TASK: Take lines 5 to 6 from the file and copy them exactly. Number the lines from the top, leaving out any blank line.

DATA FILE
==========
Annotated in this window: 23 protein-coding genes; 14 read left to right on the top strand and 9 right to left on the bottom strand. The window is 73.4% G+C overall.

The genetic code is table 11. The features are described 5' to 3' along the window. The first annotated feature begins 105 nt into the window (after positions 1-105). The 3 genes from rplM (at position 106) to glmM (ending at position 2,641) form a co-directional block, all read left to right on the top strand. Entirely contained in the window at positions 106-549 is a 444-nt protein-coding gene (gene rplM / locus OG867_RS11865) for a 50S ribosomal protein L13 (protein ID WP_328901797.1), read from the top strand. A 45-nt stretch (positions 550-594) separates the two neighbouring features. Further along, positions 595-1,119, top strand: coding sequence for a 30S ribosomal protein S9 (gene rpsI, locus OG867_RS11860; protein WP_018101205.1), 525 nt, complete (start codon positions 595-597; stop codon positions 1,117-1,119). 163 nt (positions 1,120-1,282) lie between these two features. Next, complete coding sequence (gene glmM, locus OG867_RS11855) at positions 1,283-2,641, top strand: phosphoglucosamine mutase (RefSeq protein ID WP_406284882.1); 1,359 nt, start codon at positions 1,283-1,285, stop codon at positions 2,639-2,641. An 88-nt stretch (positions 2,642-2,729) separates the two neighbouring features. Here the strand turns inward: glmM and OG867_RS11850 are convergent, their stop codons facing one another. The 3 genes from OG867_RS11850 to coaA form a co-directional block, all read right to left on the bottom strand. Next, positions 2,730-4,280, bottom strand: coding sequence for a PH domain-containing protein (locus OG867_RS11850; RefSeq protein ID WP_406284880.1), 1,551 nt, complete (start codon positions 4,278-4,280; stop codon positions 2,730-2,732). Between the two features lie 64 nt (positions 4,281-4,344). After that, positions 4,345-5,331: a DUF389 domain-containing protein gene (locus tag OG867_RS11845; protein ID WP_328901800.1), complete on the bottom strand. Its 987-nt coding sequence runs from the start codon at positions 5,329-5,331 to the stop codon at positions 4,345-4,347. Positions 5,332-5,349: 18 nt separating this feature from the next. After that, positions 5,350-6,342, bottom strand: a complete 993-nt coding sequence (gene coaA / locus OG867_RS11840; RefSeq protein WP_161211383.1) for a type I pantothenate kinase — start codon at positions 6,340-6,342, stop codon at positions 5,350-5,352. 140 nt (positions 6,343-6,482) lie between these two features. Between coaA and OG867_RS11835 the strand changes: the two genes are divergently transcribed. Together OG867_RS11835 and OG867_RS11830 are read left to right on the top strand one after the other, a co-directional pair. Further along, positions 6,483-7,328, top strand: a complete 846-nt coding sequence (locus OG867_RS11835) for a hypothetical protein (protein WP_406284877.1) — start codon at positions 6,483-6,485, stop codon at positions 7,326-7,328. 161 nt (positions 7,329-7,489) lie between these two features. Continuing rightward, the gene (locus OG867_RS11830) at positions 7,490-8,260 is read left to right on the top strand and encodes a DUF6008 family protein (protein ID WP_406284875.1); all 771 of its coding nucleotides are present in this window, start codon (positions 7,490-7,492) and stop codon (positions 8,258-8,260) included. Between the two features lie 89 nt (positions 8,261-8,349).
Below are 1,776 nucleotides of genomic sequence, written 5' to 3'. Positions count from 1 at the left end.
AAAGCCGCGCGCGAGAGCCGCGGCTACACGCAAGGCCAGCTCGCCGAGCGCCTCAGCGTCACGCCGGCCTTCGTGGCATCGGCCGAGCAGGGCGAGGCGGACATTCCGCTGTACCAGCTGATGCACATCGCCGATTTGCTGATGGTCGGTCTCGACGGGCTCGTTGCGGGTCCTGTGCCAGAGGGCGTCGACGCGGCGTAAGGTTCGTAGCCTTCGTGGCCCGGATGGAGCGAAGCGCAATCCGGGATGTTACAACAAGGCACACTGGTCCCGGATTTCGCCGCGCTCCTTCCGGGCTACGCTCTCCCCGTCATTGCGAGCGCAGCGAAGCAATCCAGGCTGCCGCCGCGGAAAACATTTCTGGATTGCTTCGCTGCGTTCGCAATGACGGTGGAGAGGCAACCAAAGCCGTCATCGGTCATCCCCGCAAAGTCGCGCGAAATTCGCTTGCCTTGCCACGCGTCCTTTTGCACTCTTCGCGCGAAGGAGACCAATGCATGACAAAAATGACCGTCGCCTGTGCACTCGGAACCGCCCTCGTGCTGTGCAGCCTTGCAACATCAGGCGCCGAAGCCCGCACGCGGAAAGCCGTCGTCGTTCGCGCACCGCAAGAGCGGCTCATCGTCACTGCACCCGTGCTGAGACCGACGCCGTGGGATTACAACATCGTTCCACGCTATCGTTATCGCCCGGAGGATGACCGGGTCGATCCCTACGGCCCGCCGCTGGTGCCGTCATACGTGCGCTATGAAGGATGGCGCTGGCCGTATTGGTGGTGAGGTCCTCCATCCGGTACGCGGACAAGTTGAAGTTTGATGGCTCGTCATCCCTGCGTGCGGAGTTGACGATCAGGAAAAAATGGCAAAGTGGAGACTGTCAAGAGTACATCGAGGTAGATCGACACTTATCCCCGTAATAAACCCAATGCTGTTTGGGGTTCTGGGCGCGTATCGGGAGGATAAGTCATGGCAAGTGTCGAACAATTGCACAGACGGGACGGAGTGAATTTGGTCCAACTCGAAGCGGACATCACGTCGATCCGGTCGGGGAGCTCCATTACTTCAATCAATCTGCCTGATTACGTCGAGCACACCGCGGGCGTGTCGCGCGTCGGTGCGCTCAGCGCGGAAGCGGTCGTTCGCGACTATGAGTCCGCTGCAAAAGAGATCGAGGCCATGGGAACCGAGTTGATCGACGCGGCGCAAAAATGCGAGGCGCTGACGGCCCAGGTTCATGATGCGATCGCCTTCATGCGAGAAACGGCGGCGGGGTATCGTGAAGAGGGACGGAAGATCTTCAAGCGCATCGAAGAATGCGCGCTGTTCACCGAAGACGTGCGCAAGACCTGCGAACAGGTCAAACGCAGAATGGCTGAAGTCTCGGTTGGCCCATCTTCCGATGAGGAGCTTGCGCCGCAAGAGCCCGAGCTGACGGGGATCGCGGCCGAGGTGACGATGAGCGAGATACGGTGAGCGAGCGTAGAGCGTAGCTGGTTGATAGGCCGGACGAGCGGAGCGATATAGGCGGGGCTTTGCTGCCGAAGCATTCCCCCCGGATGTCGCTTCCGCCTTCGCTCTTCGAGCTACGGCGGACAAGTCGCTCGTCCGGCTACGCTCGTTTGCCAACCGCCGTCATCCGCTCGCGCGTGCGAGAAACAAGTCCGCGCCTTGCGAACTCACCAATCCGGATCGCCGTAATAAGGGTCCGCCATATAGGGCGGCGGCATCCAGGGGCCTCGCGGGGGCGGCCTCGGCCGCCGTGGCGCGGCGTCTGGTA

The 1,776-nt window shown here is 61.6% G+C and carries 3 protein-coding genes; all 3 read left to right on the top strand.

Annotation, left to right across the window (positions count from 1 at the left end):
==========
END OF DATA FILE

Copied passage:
The 1,776-nt window shown here is 61.6% G+C and carries 3 protein-coding genes; all 3 read left to right on the top strand.

Annotation, left to right across the window (positions count from 1 at the left end):